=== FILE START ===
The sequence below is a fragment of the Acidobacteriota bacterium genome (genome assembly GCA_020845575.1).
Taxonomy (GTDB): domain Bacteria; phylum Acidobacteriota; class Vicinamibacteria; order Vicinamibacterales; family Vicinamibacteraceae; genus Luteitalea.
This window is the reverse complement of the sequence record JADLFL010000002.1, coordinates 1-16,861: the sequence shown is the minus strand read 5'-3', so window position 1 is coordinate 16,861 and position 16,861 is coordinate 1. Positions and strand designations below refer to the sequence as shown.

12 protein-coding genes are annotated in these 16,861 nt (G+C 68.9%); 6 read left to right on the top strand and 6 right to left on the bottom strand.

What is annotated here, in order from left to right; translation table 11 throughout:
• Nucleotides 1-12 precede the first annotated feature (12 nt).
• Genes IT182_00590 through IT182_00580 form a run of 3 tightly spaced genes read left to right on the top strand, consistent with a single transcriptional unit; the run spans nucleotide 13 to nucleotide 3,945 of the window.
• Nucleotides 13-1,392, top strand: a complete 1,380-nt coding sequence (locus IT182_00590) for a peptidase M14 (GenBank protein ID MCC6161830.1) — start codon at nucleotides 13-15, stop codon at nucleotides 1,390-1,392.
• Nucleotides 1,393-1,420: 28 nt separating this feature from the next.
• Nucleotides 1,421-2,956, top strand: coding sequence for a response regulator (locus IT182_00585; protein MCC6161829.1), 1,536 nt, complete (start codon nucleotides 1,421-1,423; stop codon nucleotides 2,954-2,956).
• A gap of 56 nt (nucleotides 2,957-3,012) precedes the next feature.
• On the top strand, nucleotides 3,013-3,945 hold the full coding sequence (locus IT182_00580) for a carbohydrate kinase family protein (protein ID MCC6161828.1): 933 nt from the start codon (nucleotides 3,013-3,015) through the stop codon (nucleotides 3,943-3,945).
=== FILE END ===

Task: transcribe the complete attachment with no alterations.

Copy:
The sequence below is a fragment of the Acidobacteriota bacterium genome (genome assembly GCA_020845575.1).
Taxonomy (GTDB): domain Bacteria; phylum Acidobacteriota; class Vicinamibacteria; order Vicinamibacterales; family Vicinamibacteraceae; genus Luteitalea.
This window is the reverse complement of the sequence record JADLFL010000002.1, coordinates 1-16,861: the sequence shown is the minus strand read 5'-3', so window position 1 is coordinate 16,861 and position 16,861 is coordinate 1. Positions and strand designations below refer to the sequence as shown.

12 protein-coding genes are annotated in these 16,861 nt (G+C 68.9%); 6 read left to right on the top strand and 6 right to left on the bottom strand.

What is annotated here, in order from left to right; translation table 11 throughout:
• Nucleotides 1-12 precede the first annotated feature (12 nt).
• Genes IT182_00590 through IT182_00580 form a run of 3 tightly spaced genes read left to right on the top strand, consistent with a single transcriptional unit; the run spans nucleotide 13 to nucleotide 3,945 of the window.
• Nucleotides 13-1,392, top strand: a complete 1,380-nt coding sequence (locus IT182_00590) for a peptidase M14 (GenBank protein ID MCC6161830.1) — start codon at nucleotides 13-15, stop codon at nucleotides 1,390-1,392.
• Nucleotides 1,393-1,420: 28 nt separating this feature from the next.
• Nucleotides 1,421-2,956, top strand: coding sequence for a response regulator (locus IT182_00585; protein MCC6161829.1), 1,536 nt, complete (start codon nucleotides 1,421-1,423; stop codon nucleotides 2,954-2,956).
• A gap of 56 nt (nucleotides 2,957-3,012) precedes the next feature.
• On the top strand, nucleotides 3,013-3,945 hold the full coding sequence (locus IT182_00580) for a carbohydrate kinase family protein (protein ID MCC6161828.1): 933 nt from the start codon (nucleotides 3,013-3,015) through the stop codon (nucleotides 3,943-3,945).